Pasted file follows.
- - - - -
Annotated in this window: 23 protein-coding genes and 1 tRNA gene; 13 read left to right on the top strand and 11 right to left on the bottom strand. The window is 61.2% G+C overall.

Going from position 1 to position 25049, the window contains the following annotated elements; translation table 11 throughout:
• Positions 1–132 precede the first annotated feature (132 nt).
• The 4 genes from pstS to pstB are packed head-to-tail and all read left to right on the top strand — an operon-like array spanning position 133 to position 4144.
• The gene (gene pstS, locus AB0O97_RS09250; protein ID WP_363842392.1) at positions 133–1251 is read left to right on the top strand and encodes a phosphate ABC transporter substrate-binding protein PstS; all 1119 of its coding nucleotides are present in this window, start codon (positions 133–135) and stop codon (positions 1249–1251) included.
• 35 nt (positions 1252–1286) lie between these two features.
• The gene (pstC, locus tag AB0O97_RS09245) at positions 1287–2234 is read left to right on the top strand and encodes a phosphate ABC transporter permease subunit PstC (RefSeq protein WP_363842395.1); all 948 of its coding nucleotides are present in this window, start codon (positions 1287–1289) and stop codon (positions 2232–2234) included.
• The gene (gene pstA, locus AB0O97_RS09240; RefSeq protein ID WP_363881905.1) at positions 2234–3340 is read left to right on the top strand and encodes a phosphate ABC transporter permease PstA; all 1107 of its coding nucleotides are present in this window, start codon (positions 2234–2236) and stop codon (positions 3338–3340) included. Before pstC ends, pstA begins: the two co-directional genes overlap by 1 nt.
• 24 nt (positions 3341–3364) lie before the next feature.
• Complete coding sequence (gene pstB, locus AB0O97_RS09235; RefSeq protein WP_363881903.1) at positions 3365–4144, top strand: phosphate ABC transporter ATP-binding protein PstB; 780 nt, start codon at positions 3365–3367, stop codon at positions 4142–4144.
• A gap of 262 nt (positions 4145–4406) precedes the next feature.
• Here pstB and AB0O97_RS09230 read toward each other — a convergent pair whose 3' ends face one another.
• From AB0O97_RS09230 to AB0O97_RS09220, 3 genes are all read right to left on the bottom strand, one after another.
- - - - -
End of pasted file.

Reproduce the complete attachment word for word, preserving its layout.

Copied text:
Annotated in this window: 23 protein-coding genes and 1 tRNA gene; 13 read left to right on the top strand and 11 right to left on the bottom strand. The window is 61.2% G+C overall.

Going from position 1 to position 25049, the window contains the following annotated elements; translation table 11 throughout:
• Positions 1–132 precede the first annotated feature (132 nt).
• The 4 genes from pstS to pstB are packed head-to-tail and all read left to right on the top strand — an operon-like array spanning position 133 to position 4144.
• The gene (gene pstS, locus AB0O97_RS09250; protein ID WP_363842392.1) at positions 133–1251 is read left to right on the top strand and encodes a phosphate ABC transporter substrate-binding protein PstS; all 1119 of its coding nucleotides are present in this window, start codon (positions 133–135) and stop codon (positions 1249–1251) included.
• 35 nt (positions 1252–1286) lie between these two features.
• The gene (pstC, locus tag AB0O97_RS09245) at positions 1287–2234 is read left to right on the top strand and encodes a phosphate ABC transporter permease subunit PstC (RefSeq protein WP_363842395.1); all 948 of its coding nucleotides are present in this window, start codon (positions 1287–1289) and stop codon (positions 2232–2234) included.
• The gene (gene pstA, locus AB0O97_RS09240; RefSeq protein ID WP_363881905.1) at positions 2234–3340 is read left to right on the top strand and encodes a phosphate ABC transporter permease PstA; all 1107 of its coding nucleotides are present in this window, start codon (positions 2234–2236) and stop codon (positions 3338–3340) included. Before pstC ends, pstA begins: the two co-directional genes overlap by 1 nt.
• 24 nt (positions 3341–3364) lie before the next feature.
• Complete coding sequence (gene pstB, locus AB0O97_RS09235; RefSeq protein WP_363881903.1) at positions 3365–4144, top strand: phosphate ABC transporter ATP-binding protein PstB; 780 nt, start codon at positions 3365–3367, stop codon at positions 4142–4144.
• A gap of 262 nt (positions 4145–4406) precedes the next feature.
• Here pstB and AB0O97_RS09230 read toward each other — a convergent pair whose 3' ends face one another.
• From AB0O97_RS09230 to AB0O97_RS09220, 3 genes are all read right to left on the bottom strand, one after another.